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Out 1 Finally Comes Out
September 14, 2006 7:25 AM   Subscribe

This month, the Vancouver International Film Festival will screen the legendary Jacques Rivette film, Out 1: Noli Me Tangere, for the first time ever in North America. At approximately 750 minutes long, the work is the fourth longest film ever commercially released. A Holy Grail for cinephiles, the film was finally dug out of the vaults again for a rare British Film Institute screening, where New York film critic Dennis Lim made a pilgrimage to see it. Long championed by Jonathan Rosenbaum, the film finally makes its American debut at a complete Jacques Rivette retrospective at the American Museum of the Moving Image this November.
posted by jonp72 (7 comments total) 4 users marked this as a favorite

 
Oh for those long gone student days when I would have had 750 minutes to spare in the cause of expanding my cinematic horizons. Now, I find Superman Returns 20 minutes too long.
posted by slatternus at 7:51 AM on September 14, 2006 [1 favorite]


Never mind 750 minutes, what about The Burning of the Red Lotus Temple at the top of that "longest films" list? It runs 1620 minutes, or 27 hours!

Um, and I've only seen one Rivette film, but it was good. I feel guilty about not having seen more. If I were in Vancouver I would try to see some of the festival.
posted by languagehat at 8:23 AM on September 14, 2006


Actually it would [at least] be the sixth longest movie. The Wikipedia list is missing two almost mainstream long movies. Rainer Werner Fassbinder’s Berlin Alexanderplatz, which is 931 minutes.And Edgar Reitz’s Heimet, which is 924 minutes long.
Granted they are in episodes but so it seems is Out 1.
Perhaps they were made for TV? But I know they have been shown in theatres.
posted by Rashomon at 1:00 PM on September 14, 2006


Berlin Alexanderplatz was definitely made for TV. (I've seen the whole thing, and most of it twice!)
posted by languagehat at 1:57 PM on September 14, 2006


After seeing Werckmeister harmóniák by Hungarian Béla Tarr earlier this week I hope to see his 450 minute long Sátántangó sometime soon. "Werkmeister harmóniák" was only 145 minutes long and filled with wonderfully meditative long paced shots.
posted by thylacine at 2:54 PM on September 14, 2006 [2 favorites]


In its entirety, yes, but not in one sitting: the screening is split into two days, starting in the mid-afternoon each day.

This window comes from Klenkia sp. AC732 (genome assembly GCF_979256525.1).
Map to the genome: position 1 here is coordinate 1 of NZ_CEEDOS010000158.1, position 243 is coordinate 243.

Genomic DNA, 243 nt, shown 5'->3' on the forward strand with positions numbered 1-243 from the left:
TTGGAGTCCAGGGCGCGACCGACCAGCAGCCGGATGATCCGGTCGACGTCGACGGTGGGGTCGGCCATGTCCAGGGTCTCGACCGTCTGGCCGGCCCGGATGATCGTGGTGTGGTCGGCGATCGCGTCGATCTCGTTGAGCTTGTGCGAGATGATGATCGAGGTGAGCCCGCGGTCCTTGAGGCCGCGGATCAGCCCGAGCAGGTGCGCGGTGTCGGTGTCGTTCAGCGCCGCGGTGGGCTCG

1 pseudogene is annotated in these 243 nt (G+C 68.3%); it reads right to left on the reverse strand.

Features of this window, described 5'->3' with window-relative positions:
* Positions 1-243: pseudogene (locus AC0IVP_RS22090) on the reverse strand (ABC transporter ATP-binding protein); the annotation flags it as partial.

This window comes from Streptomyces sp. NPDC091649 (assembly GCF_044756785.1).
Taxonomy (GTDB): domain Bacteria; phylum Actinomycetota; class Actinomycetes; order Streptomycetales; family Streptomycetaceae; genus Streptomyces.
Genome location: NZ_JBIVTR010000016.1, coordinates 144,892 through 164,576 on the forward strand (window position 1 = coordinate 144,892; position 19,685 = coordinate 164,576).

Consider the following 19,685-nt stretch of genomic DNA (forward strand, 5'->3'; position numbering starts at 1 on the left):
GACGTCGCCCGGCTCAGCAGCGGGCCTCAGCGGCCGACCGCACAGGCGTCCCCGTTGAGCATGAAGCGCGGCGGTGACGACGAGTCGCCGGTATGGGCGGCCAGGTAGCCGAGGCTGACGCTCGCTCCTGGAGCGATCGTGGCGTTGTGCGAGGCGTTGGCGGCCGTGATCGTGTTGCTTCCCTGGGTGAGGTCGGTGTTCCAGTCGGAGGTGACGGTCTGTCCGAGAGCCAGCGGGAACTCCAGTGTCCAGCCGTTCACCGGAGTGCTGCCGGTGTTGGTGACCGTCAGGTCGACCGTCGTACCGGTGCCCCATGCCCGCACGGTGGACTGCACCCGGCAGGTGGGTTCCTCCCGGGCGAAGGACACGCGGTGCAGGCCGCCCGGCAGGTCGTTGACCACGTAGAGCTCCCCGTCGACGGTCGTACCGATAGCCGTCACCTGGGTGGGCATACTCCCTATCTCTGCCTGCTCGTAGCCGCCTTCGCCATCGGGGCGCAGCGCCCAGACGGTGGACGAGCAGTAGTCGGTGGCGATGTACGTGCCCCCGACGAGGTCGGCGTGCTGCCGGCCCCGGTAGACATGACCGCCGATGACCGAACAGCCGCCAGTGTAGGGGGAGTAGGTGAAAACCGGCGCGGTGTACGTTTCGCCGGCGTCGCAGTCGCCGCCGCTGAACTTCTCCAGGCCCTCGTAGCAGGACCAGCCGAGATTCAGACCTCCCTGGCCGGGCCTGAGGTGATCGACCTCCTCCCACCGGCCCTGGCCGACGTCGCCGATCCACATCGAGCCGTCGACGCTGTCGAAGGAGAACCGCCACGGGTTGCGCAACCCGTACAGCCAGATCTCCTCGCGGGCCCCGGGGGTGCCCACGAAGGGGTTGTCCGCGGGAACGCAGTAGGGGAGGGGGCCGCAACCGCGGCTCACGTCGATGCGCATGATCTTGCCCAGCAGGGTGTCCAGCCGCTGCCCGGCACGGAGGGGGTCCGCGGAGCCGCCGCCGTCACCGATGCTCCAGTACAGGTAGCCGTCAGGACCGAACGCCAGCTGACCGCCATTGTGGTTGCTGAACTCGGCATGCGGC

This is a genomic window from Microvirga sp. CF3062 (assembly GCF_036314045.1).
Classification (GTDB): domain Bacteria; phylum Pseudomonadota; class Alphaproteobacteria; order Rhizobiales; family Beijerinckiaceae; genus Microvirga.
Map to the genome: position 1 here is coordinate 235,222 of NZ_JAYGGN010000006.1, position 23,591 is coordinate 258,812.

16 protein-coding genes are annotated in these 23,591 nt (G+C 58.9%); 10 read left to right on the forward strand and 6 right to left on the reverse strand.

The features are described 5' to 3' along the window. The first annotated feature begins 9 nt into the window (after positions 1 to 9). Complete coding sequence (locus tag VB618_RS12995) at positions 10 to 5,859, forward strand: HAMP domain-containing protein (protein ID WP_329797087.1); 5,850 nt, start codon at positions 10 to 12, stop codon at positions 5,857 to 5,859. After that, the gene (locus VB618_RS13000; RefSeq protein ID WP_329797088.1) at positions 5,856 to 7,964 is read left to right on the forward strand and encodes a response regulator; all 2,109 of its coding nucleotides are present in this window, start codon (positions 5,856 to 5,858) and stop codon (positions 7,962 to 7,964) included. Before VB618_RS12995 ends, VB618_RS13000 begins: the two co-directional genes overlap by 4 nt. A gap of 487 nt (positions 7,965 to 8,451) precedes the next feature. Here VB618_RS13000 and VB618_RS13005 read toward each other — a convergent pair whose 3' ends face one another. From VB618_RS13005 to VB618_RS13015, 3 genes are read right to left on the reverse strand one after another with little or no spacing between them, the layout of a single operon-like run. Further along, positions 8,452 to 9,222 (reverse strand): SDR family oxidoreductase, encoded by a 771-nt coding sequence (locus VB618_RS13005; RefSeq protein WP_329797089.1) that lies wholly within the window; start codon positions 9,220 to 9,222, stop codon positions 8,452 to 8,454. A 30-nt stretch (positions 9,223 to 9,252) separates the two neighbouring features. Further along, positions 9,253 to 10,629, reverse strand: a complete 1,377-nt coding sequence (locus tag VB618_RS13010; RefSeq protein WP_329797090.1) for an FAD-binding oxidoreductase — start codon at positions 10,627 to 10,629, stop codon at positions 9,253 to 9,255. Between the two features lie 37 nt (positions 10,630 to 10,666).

Not that this should diminish the accomplishment of the film, of course, just that you can't brag about spending twelve and a half hours straight in a movie theatre.
posted by chrominance at 10:41 PM on September 14, 2006


I caught this over the weekend at the VIFF.

It was definately an experience. I went to see it mainly due to this MeFi post as well as what I found from reading up on the web.

It was great having only the first two episodes shown Saturday night as they introduced the main characters and set the tone for what was to come without being overly draining.

The film was very slowly paced, though it was amazing to experience the options created with almost limitless time constraints. A large portion of the film revolves around two theatre groups and there were very long cuts of simple practice and dialogue. Such long and constant exposure to this took me from being a viewer to a participant in some ways.

Some interesting things regarding this particular showing. Out 1 was filmed at 25fps and few projectors still handle this so it was shown at 24fps which added about half an hour to the showing. Also, the subtitles were created for a British exhibition earlier this year and were displayed via computer and remote control. Someone actually read along with the script and pressed a button for each subtitle change. There were lengthly periods of no dialogue and even periods with limited dialogue but no subtitles. Many times they would get a little bit ahead in the subtitles or get behind and then have to skip ahead a little but overall it was pretty easy to follow and given the task at hand I'd say they did a remarkable job. The people (I believe three in total) were obviouslly relieved when it was over.

There were about 20 people in the audience and the number didn't change too much over the two days. I noticed a few people left for a couple of hours on the second day.

Rosenbaum was in attendace and introduced the piece. There was also critic for Variety (wearing a "Vote for Pedro" t-shirt!).

Upon completion of the show there was a table with complimentary tortilla chips and wine for those who had braved all eight episodes.

Also to note, the North American debut was not during the VIFF but about a week earlier in conjunction with the Vancouver International Fim Centre.
posted by futureproof at 12:28 AM on October 3, 2006


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